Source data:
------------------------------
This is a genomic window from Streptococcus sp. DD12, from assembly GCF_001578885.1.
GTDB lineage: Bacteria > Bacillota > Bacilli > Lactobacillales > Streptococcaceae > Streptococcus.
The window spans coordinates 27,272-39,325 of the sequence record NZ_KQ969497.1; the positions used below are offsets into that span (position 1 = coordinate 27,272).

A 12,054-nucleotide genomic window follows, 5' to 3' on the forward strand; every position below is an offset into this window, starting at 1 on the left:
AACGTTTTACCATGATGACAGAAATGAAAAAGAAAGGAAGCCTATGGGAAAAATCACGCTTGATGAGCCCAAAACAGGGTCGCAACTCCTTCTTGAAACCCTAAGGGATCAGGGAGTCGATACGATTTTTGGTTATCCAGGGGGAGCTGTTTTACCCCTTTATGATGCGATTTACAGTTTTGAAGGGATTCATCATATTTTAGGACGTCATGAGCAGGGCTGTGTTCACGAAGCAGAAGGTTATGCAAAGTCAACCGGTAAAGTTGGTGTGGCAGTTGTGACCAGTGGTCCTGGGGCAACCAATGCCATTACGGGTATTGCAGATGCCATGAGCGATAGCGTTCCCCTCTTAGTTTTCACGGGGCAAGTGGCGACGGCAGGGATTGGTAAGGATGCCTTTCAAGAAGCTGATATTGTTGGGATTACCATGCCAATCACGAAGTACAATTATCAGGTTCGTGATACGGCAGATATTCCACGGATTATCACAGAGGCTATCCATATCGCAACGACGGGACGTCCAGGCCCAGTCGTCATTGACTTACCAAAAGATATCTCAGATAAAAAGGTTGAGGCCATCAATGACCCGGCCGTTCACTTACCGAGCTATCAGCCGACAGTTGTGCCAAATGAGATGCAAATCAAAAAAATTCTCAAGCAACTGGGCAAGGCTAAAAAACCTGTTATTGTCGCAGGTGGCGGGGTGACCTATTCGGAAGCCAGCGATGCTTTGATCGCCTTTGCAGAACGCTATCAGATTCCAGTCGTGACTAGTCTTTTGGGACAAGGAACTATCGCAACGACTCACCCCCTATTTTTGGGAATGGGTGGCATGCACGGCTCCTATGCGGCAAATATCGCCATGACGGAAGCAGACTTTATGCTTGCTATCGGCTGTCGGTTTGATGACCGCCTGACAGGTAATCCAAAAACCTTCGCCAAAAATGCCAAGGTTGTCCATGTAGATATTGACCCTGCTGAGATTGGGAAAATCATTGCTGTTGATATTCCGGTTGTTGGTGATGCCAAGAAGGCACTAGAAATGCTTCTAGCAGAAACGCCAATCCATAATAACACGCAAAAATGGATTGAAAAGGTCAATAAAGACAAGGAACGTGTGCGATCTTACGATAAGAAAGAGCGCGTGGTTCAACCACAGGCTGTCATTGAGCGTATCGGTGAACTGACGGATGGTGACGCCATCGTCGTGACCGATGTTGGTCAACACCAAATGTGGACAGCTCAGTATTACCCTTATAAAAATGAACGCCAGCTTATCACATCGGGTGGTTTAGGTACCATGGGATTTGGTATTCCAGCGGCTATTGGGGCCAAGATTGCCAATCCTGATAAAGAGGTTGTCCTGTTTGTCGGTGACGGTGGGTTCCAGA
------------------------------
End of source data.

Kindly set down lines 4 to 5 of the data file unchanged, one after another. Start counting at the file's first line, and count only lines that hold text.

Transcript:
A 12,054-nucleotide genomic window follows, 5' to 3' on the forward strand; every position below is an offset into this window, starting at 1 on the left:
AACGTTTTACCATGATGACAGAAATGAAAAAGAAAGGAAGCCTATGGGAAAAATCACGCTTGATGAGCCCAAAACAGGGTCGCAACTCCTTCTTGAAACCCTAAGGGATCAGGGAGTCGATACGATTTTTGGTTATCCAGGGGGAGCTGTTTTACCCCTTTATGATGCGATTTACAGTTTTGAAGGGATTCATCATATTTTAGGACGTCATGAGCAGGGCTGTGTTCACGAAGCAGAAGGTTATGCAAAGTCAACCGGTAAAGTTGGTGTGGCAGTTGTGACCAGTGGTCCTGGGGCAACCAATGCCATTACGGGTATTGCAGATGCCATGAGCGATAGCGTTCCCCTCTTAGTTTTCACGGGGCAAGTGGCGACGGCAGGGATTGGTAAGGATGCCTTTCAAGAAGCTGATATTGTTGGGATTACCATGCCAATCACGAAGTACAATTATCAGGTTCGTGATACGGCAGATATTCCACGGATTATCACAGAGGCTATCCATATCGCAACGACGGGACGTCCAGGCCCAGTCGTCATTGACTTACCAAAAGATATCTCAGATAAAAAGGTTGAGGCCATCAATGACCCGGCCGTTCACTTACCGAGCTATCAGCCGACAGTTGTGCCAAATGAGATGCAAATCAAAAAAATTCTCAAGCAACTGGGCAAGGCTAAAAAACCTGTTATTGTCGCAGGTGGCGGGGTGACCTATTCGGAAGCCAGCGATGCTTTGATCGCCTTTGCAGAACGCTATCAGATTCCAGTCGTGACTAGTCTTTTGGGACAAGGAACTATCGCAACGACTCACCCCCTATTTTTGGGAATGGGTGGCATGCACGGCTCCTATGCGGCAAATATCGCCATGACGGAAGCAGACTTTATGCTTGCTATCGGCTGTCGGTTTGATGACCGCCTGACAGGTAATCCAAAAACCTTCGCCAAAAATGCCAAGGTTGTCCATGTAGATATTGACCCTGCTGAGATTGGGAAAATCATTGCTGTTGATATTCCGGTTGTTGGTGATGCCAAGAAGGCACTAGAAATGCTTCTAGCAGAAACGCCAATCCATAATAACACGCAAAAATGGATTGAAAAGGTCAATAAAGACAAGGAACGTGTGCGATCTTACGATAAGAAAGAGCGCGTGGTTCAACCACAGGCTGTCATTGAGCGTATCGGTGAACTGACGGATGGTGACGCCATCGTCGTGACCGATGTTGGTCAACACCAAATGTGGACAGCTCAGTATTACCCTTATAAAAATGAACGCCAGCTTATCACATCGGGTGGTTTAGGTACCATGGGATTTGGTATTCCAGCGGCTATTGGGGCCAAGATTGCCAATCCTGATAAAGAGGTTGTCCTGTTTGTCGGTGACGGTGGGTTCCAGA